Peter Elbow (1973) offers the metaphors of growing and cooking as a model for thinking about the writing process. Growing, for Elbow, points to the macro-level change that happens when writers embrace multiple early drafts and see ideas again and anew. “Producing writing,” Elbow says, “is not so much like filling a basin or pool once, but rather getting water to keep flowing through till it finally runs clear” (p. 28). Cooking, in contrast, “is the smaller process: bubbling, percolating, fermenting, chemical interaction, atomic fission. It’s because of cooking that a piece of writing can start out X and end up Y, that a writer can start out after supper seeing, feeling, and knowing one set of things and end up at midnight seeing, feeling, and knowing things he hadn’t thought of before” (p. 48). Elbow, who was writing in the early throes of the process movement, uses cooking as a metaphor for the activity that happens when a writer lingers on a task. It is a micro-activity through which ideas are collected, assembled, and stirred together. “Cooking,” Elbow says, “consists of the process of one piece of material (or one process) being transformed by interacting with another: one piece of material being seen through the lens of another, being dragged through the guts of another, being reoriented or reorganized in terms of the other, being mapped onto the other” (p. 49). More specifically, Elbow names two types of cooking: external cooking (or desperation writing) and internal cooking (or magic cooking). External cooking is the work of writing and rewriting and writing again; it’s a means for pushing through stuck points and finding ideas. Internal cooking, in contrast, feels magical. “It is somewhat mysterious,” Elbow writes, “but you are sitting on heat or acid and it is working on the material. You are writing and it is coming out well. Or you are not writing-sitting or walking around-but you can feel it bubbling inside. Things are going well. You can feel it’s not wasted energy even if you are not writing” (p. 68).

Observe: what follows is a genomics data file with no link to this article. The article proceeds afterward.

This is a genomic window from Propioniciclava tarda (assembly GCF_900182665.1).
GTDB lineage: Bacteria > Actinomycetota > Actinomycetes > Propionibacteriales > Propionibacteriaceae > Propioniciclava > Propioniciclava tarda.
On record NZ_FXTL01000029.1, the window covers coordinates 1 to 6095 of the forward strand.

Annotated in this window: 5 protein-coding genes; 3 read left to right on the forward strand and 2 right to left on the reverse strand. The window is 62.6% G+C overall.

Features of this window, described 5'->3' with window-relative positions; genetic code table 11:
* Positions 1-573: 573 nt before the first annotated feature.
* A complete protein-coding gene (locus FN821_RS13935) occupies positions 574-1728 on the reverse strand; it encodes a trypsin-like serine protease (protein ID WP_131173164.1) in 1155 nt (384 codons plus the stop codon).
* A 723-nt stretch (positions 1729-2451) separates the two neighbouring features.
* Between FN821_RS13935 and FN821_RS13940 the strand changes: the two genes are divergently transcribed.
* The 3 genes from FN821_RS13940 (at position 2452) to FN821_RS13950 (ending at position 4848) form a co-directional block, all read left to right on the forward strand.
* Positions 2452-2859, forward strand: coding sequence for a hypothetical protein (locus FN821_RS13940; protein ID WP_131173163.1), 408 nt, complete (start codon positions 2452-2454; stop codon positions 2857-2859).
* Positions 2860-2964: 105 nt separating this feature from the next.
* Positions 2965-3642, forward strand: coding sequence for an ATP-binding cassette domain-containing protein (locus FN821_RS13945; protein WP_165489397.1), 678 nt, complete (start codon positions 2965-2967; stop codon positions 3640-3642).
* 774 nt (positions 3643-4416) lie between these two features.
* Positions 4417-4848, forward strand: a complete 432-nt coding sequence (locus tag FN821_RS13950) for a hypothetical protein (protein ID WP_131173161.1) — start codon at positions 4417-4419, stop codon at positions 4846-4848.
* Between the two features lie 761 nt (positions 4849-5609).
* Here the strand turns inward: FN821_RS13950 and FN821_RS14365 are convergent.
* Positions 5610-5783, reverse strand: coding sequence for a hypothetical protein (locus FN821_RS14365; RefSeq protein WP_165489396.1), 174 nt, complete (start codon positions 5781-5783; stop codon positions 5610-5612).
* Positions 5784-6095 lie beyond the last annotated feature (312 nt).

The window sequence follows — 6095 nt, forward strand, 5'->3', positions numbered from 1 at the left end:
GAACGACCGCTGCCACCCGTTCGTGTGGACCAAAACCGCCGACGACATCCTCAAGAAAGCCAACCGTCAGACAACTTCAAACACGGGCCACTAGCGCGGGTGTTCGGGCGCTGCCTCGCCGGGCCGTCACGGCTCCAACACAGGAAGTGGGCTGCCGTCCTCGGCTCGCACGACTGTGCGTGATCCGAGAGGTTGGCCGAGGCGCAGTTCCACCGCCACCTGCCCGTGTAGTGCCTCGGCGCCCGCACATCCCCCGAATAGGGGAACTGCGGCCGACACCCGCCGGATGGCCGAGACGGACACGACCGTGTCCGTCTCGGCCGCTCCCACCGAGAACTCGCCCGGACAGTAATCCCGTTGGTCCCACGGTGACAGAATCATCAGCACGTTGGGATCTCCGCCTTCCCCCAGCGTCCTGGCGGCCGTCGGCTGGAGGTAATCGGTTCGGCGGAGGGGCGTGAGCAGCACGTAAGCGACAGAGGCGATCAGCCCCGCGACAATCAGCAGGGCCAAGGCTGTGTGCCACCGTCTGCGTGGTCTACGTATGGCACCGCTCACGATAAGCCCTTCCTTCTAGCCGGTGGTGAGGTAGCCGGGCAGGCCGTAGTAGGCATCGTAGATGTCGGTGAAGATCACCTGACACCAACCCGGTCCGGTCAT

Source: Writing Workflows | Chapter 1

Leave a Reply

Fill in your details below or click an icon to log in: Logo

You are commenting using your account. Log Out /  Change )

Facebook photo

You are commenting using your Facebook account. Log Out /  Change )

Connecting to %s